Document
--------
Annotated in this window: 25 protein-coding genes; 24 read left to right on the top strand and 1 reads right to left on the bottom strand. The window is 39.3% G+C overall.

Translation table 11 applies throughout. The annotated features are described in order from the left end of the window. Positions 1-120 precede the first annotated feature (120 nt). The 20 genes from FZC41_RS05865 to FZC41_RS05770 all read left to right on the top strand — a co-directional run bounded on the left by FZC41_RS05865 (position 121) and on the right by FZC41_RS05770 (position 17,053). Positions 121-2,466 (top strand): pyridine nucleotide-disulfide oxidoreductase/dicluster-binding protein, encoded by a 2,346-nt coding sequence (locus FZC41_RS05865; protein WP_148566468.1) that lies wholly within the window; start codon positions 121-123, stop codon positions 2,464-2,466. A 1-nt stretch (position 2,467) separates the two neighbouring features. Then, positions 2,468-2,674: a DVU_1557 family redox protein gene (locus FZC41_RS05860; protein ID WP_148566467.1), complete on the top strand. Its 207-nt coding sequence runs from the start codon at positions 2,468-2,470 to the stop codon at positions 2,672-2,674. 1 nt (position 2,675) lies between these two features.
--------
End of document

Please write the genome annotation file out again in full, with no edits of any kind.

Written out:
Annotated in this window: 25 protein-coding genes; 24 read left to right on the top strand and 1 reads right to left on the bottom strand. The window is 39.3% G+C overall.

Translation table 11 applies throughout. The annotated features are described in order from the left end of the window. Positions 1-120 precede the first annotated feature (120 nt). The 20 genes from FZC41_RS05865 to FZC41_RS05770 all read left to right on the top strand — a co-directional run bounded on the left by FZC41_RS05865 (position 121) and on the right by FZC41_RS05770 (position 17,053). Positions 121-2,466 (top strand): pyridine nucleotide-disulfide oxidoreductase/dicluster-binding protein, encoded by a 2,346-nt coding sequence (locus FZC41_RS05865; protein WP_148566468.1) that lies wholly within the window; start codon positions 121-123, stop codon positions 2,464-2,466. A 1-nt stretch (position 2,467) separates the two neighbouring features. Then, positions 2,468-2,674: a DVU_1557 family redox protein gene (locus FZC41_RS05860; protein ID WP_148566467.1), complete on the top strand. Its 207-nt coding sequence runs from the start codon at positions 2,468-2,470 to the stop codon at positions 2,672-2,674. 1 nt (position 2,675) lies between these two features.